UMSL community drums up support for taiko troop at National Foreign Language Week performance

by | Mar 11, 2024

St. Louis Osuwa Taiko showcased the art of traditional Japanese drumming during a dynamic concert and led a hands-on workshop afterward.
St. Louis Osuwa Taiko members drumming

Andrew Thacheimer (center), artistic director of St. Louis Osuwa Taiko, and two members of the ensemble concentrate during the finale of Thursday evening’s performance. The event was part of National Foreign Language Week hosted by the Department of Language and Cultural Studies. (Photos by Burk Krohe)

Century Room C in the Millennium Student Center reverberated with rhythmic drumming that could be felt through the floor and in the chests of the audience Thursday evening as St. Louis Osuwa Taiko performed.

A crowd of about 30 University of Missouri–St. Louis faculty, staff and students took in the enveloping experience as the local ensemble drummed perfectly in unison.

A portion of the troop wielded “bachi,” thick drumsticks closer to the size of rolling pins, as they struck half a dozen drums the size of barrels spread across the space, while others accompanied them on smaller drums, percussive instruments and a high-pitched wooden flute. Their playing was periodically interspersed with choreographed arm movements, chants and “kiai,” short bursts of vocal exuberance.

The energetic performance was part of a series of events for National Foreign Language Week hosted by the Department of Language and Cultural Studies. Taiko is a traditional form of Japanese musical performance art that has been practiced in the country for more than 1,400 years. The event included renditions of five original and traditional taiko pieces as well as a hands-on workshop led by Andrew Thacheimer, the artistic director of St. Louis Osuwa Taiko.

Amy Michael, associate teaching professor of Japanese, helped organize the event, which was supported by a community engagement grant funded by the College of Arts and Sciences.

St. Louis Osuwa Taiko members drumming

Andrew Thacheimer (center) and two St. Louis Osuwa Taiko members perform an original composition to close the performance. During the dramatic final song, they played multiple drums and, at times, switched places with each other.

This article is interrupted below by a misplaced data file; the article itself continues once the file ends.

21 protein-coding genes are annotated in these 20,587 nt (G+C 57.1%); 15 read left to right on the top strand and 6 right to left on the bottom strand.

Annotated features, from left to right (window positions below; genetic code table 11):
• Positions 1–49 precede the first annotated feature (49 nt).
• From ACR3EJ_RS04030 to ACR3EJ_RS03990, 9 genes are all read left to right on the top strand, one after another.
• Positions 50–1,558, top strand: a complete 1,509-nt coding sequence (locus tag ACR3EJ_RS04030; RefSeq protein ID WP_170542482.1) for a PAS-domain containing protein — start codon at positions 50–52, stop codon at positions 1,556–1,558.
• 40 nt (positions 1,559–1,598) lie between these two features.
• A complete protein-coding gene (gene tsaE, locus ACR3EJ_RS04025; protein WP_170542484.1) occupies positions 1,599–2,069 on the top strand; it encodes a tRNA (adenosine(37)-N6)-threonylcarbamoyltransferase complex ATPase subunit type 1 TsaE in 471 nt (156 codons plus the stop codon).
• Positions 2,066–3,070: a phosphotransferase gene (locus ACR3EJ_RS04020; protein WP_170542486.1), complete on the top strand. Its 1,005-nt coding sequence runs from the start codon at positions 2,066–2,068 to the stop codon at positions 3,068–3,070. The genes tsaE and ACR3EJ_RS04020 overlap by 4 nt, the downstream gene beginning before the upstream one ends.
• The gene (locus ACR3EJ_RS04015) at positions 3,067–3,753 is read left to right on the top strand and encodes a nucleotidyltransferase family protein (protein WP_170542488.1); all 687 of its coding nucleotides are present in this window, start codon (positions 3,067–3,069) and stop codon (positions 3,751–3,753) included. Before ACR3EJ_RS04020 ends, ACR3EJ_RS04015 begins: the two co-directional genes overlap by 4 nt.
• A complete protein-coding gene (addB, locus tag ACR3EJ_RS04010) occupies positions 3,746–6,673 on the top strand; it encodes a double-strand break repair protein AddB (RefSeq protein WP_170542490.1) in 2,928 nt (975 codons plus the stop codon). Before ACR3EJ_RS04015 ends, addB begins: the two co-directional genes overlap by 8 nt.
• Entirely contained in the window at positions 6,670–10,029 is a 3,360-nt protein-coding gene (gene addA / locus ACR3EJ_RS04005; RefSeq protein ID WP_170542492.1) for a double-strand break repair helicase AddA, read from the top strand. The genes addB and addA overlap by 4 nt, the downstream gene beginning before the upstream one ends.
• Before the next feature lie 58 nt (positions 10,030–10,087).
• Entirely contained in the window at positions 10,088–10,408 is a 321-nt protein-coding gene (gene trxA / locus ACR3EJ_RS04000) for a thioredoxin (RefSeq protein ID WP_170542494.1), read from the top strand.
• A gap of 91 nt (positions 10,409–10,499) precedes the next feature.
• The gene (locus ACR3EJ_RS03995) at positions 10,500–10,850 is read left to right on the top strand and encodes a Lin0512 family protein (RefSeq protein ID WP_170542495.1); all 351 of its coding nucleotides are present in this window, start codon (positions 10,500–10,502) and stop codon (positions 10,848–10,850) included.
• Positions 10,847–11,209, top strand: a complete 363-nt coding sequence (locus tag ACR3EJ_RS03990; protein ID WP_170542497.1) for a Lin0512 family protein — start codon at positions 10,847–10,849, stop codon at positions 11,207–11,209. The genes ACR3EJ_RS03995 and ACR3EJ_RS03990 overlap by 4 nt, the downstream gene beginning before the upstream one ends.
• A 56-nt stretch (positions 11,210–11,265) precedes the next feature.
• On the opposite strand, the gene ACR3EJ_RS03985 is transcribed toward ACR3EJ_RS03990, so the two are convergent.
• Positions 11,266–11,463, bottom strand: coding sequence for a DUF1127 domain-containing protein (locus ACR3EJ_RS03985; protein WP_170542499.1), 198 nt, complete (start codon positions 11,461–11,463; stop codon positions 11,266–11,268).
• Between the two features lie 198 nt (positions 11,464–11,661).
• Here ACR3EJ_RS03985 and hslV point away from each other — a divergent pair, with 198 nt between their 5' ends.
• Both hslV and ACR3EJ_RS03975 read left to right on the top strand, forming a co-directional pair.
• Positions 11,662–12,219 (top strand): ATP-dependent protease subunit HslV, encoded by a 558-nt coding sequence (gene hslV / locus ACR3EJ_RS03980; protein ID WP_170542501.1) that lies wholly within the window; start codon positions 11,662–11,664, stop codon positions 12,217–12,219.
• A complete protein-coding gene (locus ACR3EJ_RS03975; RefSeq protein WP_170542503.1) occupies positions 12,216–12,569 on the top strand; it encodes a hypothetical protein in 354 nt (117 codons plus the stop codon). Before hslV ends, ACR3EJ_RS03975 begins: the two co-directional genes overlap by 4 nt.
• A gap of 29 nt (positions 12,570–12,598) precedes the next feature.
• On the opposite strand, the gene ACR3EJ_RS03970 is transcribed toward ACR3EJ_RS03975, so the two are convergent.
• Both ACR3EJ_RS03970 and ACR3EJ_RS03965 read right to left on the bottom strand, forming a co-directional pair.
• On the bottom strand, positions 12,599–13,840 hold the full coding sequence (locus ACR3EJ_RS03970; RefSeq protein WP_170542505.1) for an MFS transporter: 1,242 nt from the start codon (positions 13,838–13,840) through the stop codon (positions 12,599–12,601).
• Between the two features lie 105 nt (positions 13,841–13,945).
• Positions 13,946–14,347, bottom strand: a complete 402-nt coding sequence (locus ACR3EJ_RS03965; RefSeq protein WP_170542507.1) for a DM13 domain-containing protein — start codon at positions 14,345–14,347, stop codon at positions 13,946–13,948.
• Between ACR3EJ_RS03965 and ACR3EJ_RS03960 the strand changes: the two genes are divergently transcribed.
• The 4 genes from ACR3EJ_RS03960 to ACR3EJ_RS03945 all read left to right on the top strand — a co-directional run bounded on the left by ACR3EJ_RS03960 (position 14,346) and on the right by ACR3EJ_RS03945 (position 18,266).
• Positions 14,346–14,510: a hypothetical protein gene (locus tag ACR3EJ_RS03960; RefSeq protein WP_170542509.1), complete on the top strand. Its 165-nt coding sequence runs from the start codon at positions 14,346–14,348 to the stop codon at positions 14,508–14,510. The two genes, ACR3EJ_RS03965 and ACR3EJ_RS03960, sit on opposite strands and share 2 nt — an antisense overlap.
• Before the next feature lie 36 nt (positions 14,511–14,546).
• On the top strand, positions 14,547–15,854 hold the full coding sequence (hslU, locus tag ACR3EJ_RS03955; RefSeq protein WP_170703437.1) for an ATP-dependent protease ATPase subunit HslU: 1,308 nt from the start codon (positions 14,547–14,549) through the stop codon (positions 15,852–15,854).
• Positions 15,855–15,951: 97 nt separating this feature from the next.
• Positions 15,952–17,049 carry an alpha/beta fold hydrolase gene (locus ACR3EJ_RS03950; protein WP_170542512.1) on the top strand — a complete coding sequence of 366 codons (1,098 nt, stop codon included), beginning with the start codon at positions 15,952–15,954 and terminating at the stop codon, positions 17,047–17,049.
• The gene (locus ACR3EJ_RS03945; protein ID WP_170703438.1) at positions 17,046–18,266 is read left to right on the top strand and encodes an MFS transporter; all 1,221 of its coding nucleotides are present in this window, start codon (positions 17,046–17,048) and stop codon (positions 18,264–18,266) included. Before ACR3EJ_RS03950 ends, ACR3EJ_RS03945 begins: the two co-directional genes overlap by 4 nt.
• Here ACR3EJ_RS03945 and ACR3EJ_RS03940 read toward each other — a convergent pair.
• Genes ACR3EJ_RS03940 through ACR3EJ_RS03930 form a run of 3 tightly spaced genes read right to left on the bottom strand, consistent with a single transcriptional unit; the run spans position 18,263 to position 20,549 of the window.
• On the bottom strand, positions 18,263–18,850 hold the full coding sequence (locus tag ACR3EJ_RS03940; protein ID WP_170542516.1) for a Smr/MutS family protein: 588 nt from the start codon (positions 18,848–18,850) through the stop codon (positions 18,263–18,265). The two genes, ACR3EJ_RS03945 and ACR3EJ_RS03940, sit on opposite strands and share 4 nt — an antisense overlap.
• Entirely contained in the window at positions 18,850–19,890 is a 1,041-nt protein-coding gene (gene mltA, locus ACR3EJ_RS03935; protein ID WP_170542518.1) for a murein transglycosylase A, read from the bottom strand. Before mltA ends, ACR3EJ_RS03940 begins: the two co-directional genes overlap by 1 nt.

“We always love to welcome Osuwa Taiko to campus,” she said. “One of the things that was really exciting was how much fun they were having and the energy that they had among each other, and then that spread to the audience.”

Autumn Fox was one of those audience members. Fox is taking Japanese classes and plans to make it her minor.

“I’m taking Japanese, and I’ve always had a love for music,” Fox said. “So I wanted to come and hear the music and get a chance to play around with it.”

Thacheimer said the ensemble decided to play a variety of selections for the crowd.

They kicked things off with a song by Osuwa Daiko, one of the oldest Taiko groups in Japan, that tells the mythological origins of the art form. Next came a piece typically played at matsuri, traditional Japanese festivals. During its performance, members of the troop moved throughout the crowd dancing, including one guised as a “shishi,” a mythical dragon dog. The shishi stopped periodically to bestow good luck to audience members with a playful bite.

The third song was an original work, while the fourth was a mournful duet originally composed by Seiichi Tanaka, the father of North American taiko, featuring a flute and hand-held flat drum. The ensemble closed the show with a dramatic original song with three drummers on center stage playing multiple drums and, at times, switching places with each other.

UMSL students play taiko drums

UMSL students learn the fundamentals of taiko during a hands-on workshop after the performance.

“It was incredible,” Fox said of the performance. “I’m glad I was up close for it because the sound from the drums going into your bones is not something you get through a microphone. It was really cool to be that close to it.”

Thacheimer said St. Louis Osuwa Taiko is always pleased to play at UMSL, noting that the university previously provided rehearsal space for the group for about six years.

The evening wrapped up with a workshop, in which 12 students in attendance took the stage to learn the fundamentals of taiko. Thacheimer provided instruction in proper grip of the bachi, “kata,” stances to strike the drums, and arm motion. He led several exercises in basic drumming techniques and rhythms, gradually adding more performance elements.

“They did great,” Thacheimer said. “I was running out of material. They were picking it up too fast.”

The students found out firsthand just how much athleticism and talent goes into taiko.

“It made the performance even more impressive,” Fox said. “I’m sitting there like, ‘They did this for that long?’ My legs were shaking. It’s a lot and the fact that they were able to keep it going for half an hour was incredible.”

Share
Burk Krohe

Burk Krohe

Eye on UMSL: Moonshadow
Eye on UMSL: Moonshadow

More than 300 students, faculty, staff and friends gathered for a Solar Eclipse Watch Party on the UMSL campus on April 8.

Eye on UMSL: Moonshadow

More than 300 students, faculty, staff and friends gathered for a Solar Eclipse Watch Party on the UMSL campus on April 8.

Eye on UMSL: Moonshadow

More than 300 students, faculty, staff and friends gathered for a Solar Eclipse Watch Party on the UMSL campus on April 8.